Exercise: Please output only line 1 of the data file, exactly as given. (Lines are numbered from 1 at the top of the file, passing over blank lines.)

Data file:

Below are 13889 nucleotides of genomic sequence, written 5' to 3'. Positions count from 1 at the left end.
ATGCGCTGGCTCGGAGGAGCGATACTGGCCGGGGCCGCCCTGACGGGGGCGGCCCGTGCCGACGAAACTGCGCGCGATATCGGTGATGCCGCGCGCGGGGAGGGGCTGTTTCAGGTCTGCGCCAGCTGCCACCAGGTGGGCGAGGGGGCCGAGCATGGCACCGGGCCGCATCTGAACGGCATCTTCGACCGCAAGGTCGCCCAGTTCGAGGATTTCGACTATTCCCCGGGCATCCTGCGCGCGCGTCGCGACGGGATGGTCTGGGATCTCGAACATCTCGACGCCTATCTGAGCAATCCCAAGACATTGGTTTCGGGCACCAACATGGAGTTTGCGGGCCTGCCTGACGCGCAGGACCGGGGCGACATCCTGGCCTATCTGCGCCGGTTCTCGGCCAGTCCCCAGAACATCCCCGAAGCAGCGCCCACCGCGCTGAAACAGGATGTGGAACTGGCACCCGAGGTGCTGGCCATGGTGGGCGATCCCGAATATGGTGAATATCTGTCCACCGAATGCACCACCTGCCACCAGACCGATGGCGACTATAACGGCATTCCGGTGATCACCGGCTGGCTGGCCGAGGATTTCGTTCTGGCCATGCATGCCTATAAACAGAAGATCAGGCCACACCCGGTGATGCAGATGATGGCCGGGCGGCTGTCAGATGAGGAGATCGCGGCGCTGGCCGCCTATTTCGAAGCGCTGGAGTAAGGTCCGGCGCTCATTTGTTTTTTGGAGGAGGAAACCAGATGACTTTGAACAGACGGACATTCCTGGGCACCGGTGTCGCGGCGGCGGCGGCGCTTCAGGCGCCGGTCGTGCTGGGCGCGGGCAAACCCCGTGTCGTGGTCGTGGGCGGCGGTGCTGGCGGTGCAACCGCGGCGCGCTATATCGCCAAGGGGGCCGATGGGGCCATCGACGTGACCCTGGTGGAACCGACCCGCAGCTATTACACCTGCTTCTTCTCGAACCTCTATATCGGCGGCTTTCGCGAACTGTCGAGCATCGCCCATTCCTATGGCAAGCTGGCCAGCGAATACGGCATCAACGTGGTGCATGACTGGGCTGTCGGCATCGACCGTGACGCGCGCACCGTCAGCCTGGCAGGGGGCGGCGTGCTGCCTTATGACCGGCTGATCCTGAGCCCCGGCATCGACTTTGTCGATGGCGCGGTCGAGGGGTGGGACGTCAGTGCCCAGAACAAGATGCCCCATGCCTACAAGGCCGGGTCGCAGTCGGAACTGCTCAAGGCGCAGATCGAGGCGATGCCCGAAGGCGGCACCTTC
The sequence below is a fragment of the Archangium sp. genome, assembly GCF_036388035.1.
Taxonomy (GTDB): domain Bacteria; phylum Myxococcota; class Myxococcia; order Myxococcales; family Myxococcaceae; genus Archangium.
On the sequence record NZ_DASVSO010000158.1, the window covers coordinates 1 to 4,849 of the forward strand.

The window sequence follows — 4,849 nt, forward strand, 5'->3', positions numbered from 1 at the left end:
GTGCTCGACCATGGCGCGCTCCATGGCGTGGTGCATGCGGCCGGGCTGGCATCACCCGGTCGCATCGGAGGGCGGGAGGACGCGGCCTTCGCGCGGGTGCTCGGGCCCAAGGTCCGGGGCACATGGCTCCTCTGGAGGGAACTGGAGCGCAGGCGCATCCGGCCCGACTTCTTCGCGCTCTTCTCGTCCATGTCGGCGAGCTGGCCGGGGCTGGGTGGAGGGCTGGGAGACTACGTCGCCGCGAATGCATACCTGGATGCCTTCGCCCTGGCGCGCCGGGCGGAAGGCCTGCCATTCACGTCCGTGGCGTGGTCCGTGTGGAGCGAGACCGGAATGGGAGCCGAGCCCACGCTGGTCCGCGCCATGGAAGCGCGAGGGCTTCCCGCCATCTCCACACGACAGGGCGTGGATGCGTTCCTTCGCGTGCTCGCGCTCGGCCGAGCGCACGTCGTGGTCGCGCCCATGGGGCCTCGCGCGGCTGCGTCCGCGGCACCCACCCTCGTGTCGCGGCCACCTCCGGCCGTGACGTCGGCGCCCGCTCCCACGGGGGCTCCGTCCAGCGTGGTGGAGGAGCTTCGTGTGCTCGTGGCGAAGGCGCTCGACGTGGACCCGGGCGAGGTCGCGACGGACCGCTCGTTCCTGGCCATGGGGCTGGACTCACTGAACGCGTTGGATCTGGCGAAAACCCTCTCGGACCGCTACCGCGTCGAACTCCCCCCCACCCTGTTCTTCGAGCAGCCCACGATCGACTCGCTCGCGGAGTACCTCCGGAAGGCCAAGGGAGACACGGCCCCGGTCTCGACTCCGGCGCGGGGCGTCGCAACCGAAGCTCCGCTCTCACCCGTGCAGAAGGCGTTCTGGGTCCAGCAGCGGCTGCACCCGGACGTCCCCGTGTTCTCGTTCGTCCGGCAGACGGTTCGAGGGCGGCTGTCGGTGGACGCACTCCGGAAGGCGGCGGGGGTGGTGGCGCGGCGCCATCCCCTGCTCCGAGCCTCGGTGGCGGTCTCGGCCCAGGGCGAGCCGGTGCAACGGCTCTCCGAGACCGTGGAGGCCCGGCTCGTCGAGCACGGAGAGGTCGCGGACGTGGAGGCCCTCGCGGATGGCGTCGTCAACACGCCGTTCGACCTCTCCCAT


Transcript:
Below are 13889 nucleotides of genomic sequence, written 5' to 3'. Positions count from 1 at the left end.